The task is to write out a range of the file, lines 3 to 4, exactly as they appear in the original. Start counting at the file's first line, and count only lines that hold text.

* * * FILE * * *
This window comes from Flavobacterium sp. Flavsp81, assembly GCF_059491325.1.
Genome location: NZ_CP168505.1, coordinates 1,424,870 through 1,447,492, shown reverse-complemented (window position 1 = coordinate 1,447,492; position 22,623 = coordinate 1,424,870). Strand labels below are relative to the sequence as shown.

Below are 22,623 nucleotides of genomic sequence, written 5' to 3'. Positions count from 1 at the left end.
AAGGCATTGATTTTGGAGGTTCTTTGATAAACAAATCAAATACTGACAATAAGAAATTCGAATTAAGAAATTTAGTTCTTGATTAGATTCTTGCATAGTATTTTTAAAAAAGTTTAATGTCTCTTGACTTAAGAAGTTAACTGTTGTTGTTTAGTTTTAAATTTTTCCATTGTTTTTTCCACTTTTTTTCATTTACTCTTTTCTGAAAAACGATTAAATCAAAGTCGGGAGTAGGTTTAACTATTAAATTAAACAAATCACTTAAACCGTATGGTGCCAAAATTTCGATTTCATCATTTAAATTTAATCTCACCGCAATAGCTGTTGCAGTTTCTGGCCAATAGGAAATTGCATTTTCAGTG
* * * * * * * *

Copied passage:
Below are 22,623 nucleotides of genomic sequence, written 5' to 3'. Positions count from 1 at the left end.
AAGGCATTGATTTTGGAGGTTCTTTGATAAACAAATCAAATACTGACAATAAGAAATTCGAATTAAGAAATTTAGTTCTTGATTAGATTCTTGCATAGTATTTTTAAAAAAGTTTAATGTCTCTTGACTTAAGAAGTTAACTGTTGTTGTTTAGTTTTAAATTTTTCCATTGTTTTTTCCACTTTTTTTCATTTACTCTTTTCTGAAAAACGATTAAATCAAAGTCGGGAGTAGGTTTAACTATTAAATTAAACAAATCACTTAAACCGTATGGTGCCAAAATTTCGATTTCATCATTTAAATTTAATCTCACCGCAATAGCTGTTGCAGTTTCTGGCCAATAGGAAATTGCATTTTCAGTG